But, like I said, it's a really great job. The view from my classroom for the big class is nuts. I should be getting a camera soon, so I can show you what it's like.

Express Class: Again, another great class to teach with many characters. The class only has 17 students, all of whom will begin studying in Canada in January of '09. Because the class is smaller, a lot of the education and interaction is more personal. I'd say it's a little easier to teach them, too, since the difference in their levels isn't nearly as varied as the big class. But.... it's still varied. Here's one of my favorite quotes from the express class:

Me: OK, well before I talk about this paragraph, do we know what "atom" means?
4 students: Yes.
Me: (bracing to somehow describe what an atom is) Huh? Really? What does it mean?
Shirley: It means a very small thing, like of iron or of metal.
Me: Wow, very good... "atom"
Allen: "Allen"?

Allen is a funny guy who can barely speak English, but the whole class likes him a lot, and he works as hard as anyone to learn. It's students like him why I spend so much time ensuring the fact that every student, not just the ones who can understand every word I say, are getting something out of a lesson. Though, Shirley is another reason why I spend just as much time addressing the other side of the spectrum. She is the best speaker of English in any of my classes, in fact one of the best I've met in China, and she knows a lot of words that many Americans don't. For example, she knew what ATM stood for, something that is just totally unnecessary. She baffles me on a regular basis.

Anyway so I guess it's pretty clear why this is such a challenging task. The other reason it's so time consuming is the... time it consumes. haha I mean, the number of classes I have is ridiculous, because three days out of the week, I have to come up with separate lesson plans for three different hour-and-a-half classes. Two days, (monday and friday), I only need to come up with two, but again, they have to be unique.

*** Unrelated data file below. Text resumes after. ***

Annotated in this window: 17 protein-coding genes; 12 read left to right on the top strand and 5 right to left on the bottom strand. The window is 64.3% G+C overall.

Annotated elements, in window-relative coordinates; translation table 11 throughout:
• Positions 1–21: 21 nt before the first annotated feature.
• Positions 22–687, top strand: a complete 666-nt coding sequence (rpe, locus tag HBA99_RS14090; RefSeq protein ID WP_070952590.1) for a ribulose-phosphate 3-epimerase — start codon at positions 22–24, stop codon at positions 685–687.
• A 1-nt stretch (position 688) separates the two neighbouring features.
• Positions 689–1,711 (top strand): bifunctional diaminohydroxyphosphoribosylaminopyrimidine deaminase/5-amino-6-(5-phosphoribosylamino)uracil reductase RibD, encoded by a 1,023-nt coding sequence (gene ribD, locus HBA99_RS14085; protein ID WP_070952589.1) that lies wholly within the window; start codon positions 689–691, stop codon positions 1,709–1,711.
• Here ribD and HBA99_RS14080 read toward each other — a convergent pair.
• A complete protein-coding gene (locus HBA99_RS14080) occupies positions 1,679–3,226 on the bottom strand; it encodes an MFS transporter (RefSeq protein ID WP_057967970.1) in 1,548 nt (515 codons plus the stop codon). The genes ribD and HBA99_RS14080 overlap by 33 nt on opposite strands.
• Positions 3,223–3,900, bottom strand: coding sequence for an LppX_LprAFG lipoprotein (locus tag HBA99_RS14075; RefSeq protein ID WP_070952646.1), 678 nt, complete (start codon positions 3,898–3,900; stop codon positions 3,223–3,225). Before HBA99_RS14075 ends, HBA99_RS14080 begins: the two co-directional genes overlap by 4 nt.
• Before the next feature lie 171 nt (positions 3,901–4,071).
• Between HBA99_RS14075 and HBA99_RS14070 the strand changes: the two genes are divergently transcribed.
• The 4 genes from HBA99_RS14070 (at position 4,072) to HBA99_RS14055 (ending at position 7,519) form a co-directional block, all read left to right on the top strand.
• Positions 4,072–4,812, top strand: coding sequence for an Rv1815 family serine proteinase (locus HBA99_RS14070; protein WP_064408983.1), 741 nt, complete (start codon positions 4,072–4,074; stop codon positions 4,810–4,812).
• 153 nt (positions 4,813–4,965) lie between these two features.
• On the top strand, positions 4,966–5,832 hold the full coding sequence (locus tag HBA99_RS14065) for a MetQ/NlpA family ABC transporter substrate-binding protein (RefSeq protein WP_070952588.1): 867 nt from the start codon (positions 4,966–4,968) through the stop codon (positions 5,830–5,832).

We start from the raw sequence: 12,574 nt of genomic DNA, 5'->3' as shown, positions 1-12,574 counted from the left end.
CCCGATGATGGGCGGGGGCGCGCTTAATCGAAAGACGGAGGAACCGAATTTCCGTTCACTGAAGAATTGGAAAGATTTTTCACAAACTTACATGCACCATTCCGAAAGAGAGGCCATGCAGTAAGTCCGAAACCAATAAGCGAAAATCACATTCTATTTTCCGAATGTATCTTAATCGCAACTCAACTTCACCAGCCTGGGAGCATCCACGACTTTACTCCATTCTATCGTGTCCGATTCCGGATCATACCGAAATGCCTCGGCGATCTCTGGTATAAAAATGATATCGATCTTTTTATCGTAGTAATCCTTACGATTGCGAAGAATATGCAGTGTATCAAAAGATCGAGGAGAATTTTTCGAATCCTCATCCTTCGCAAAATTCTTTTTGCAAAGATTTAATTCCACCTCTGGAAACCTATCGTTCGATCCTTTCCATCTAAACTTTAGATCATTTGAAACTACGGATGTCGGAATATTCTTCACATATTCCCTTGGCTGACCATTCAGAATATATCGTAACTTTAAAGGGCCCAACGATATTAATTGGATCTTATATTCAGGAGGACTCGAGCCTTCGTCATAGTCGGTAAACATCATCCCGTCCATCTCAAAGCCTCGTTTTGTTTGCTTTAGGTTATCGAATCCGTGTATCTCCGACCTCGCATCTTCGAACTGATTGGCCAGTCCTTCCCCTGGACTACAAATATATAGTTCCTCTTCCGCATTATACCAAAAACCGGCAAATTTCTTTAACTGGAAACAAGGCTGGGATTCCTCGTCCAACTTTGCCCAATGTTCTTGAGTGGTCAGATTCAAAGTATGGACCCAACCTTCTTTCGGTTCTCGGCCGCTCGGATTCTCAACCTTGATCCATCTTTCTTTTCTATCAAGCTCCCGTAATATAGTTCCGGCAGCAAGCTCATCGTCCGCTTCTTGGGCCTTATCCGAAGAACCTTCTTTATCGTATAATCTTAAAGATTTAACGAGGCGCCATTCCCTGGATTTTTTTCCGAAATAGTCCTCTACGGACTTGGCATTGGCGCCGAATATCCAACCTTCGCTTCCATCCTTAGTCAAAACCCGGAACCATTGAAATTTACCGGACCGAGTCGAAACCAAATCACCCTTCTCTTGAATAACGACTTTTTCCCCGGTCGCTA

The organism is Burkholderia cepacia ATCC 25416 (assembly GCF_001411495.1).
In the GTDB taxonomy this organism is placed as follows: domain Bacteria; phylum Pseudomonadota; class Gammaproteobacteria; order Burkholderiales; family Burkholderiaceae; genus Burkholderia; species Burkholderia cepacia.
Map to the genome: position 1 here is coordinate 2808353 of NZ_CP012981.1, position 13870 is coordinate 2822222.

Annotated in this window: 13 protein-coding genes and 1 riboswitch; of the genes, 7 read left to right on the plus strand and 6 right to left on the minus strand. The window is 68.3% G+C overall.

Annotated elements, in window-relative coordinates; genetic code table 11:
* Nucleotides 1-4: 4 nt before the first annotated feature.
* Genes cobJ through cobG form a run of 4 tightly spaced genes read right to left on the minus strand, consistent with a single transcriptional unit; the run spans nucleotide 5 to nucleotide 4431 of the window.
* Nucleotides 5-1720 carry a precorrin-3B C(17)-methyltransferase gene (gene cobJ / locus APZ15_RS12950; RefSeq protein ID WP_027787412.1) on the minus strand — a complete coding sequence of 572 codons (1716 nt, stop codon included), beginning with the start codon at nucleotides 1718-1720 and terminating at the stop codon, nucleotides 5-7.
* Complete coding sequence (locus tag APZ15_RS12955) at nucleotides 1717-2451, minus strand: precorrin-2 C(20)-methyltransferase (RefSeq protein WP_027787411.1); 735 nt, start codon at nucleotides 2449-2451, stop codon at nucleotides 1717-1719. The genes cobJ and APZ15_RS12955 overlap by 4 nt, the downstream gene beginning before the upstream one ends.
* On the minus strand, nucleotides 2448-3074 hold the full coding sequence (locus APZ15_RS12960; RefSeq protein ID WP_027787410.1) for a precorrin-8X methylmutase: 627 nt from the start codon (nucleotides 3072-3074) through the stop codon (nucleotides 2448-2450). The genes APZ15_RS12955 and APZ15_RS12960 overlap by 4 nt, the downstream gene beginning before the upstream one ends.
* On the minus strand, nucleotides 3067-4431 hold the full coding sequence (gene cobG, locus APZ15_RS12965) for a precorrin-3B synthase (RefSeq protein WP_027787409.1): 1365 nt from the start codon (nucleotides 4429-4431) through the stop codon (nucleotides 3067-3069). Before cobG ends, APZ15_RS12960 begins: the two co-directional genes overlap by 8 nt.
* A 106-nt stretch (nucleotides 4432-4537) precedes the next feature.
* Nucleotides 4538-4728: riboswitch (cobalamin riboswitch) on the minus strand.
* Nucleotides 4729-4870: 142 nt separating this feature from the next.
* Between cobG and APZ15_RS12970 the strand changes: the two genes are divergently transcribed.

As you can see, Thursday morning is back-to-back classes with the Express class. This is what I refer to as "Face turn black Thursday," a reference to a joke that Allen made one day regarding a dissappointing lesson: I had come up with a lesson where I drew a character on the board, and gave him several features that the students needed to give recommendations to fix, but it failed miserably. I let the students break for a moment and pondered to myself for a minute, but the class was oddly silent during the break. Then Allen said "Face turn black!" which is Chinglish for "You look flustered." Thursday mornings are very difficult to teach even the most focused and energetic students and often causes an utterance of "Face turn black!" by students like Allen.

The classroom for the express class is in a different building than the one for the big class. The window has been open all year so far, which has honestly been paradise. The window is on the 3rd floor, overlooking some of the campus while brushing the canopy of the trees on the ground. Just one of many reasons I need a camera. I should be getting one any day now. Expect an avalanche of photos.

1 comment:

TallE said...

eagerly awaiting the pictures.